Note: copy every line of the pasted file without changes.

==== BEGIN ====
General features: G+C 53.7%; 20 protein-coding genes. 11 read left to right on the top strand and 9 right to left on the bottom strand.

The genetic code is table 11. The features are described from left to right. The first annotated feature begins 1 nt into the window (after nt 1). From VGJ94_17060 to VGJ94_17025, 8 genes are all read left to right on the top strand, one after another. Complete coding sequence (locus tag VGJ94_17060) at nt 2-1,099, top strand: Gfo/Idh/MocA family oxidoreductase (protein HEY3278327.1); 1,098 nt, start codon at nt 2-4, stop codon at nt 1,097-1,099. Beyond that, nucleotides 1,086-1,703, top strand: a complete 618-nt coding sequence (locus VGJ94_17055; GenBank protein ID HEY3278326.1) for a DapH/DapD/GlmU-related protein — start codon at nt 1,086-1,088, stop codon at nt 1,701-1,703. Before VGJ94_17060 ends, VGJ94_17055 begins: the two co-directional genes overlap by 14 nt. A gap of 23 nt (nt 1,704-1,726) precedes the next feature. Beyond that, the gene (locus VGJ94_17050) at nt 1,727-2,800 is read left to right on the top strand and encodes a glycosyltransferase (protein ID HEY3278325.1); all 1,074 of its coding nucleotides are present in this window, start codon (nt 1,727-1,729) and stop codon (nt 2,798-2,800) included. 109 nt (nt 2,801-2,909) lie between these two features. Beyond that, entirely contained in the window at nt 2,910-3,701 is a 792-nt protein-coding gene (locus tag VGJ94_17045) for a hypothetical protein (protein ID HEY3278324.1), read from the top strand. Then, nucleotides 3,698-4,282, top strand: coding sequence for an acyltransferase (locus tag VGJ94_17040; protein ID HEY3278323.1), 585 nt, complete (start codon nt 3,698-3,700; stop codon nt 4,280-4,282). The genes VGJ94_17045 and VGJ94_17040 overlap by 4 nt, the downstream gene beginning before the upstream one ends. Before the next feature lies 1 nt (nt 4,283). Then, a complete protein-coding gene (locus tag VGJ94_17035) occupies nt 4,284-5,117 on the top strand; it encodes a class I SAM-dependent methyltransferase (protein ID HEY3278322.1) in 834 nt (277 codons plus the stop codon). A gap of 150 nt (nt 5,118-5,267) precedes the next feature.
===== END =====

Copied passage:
General features: G+C 53.7%; 20 protein-coding genes. 11 read left to right on the top strand and 9 right to left on the bottom strand.

The genetic code is table 11. The features are described from left to right. The first annotated feature begins 1 nt into the window (after nt 1). From VGJ94_17060 to VGJ94_17025, 8 genes are all read left to right on the top strand, one after another. Complete coding sequence (locus tag VGJ94_17060) at nt 2-1,099, top strand: Gfo/Idh/MocA family oxidoreductase (protein HEY3278327.1); 1,098 nt, start codon at nt 2-4, stop codon at nt 1,097-1,099. Beyond that, nucleotides 1,086-1,703, top strand: a complete 618-nt coding sequence (locus VGJ94_17055; GenBank protein ID HEY3278326.1) for a DapH/DapD/GlmU-related protein — start codon at nt 1,086-1,088, stop codon at nt 1,701-1,703. Before VGJ94_17060 ends, VGJ94_17055 begins: the two co-directional genes overlap by 14 nt. A gap of 23 nt (nt 1,704-1,726) precedes the next feature. Beyond that, the gene (locus VGJ94_17050) at nt 1,727-2,800 is read left to right on the top strand and encodes a glycosyltransferase (protein ID HEY3278325.1); all 1,074 of its coding nucleotides are present in this window, start codon (nt 1,727-1,729) and stop codon (nt 2,798-2,800) included. 109 nt (nt 2,801-2,909) lie between these two features. Beyond that, entirely contained in the window at nt 2,910-3,701 is a 792-nt protein-coding gene (locus tag VGJ94_17045) for a hypothetical protein (protein ID HEY3278324.1), read from the top strand. Then, nucleotides 3,698-4,282, top strand: coding sequence for an acyltransferase (locus tag VGJ94_17040; protein ID HEY3278323.1), 585 nt, complete (start codon nt 3,698-3,700; stop codon nt 4,280-4,282). The genes VGJ94_17045 and VGJ94_17040 overlap by 4 nt, the downstream gene beginning before the upstream one ends. Before the next feature lies 1 nt (nt 4,283). Then, a complete protein-coding gene (locus tag VGJ94_17035) occupies nt 4,284-5,117 on the top strand; it encodes a class I SAM-dependent methyltransferase (protein ID HEY3278322.1) in 834 nt (277 codons plus the stop codon). A gap of 150 nt (nt 5,118-5,267) precedes the next feature.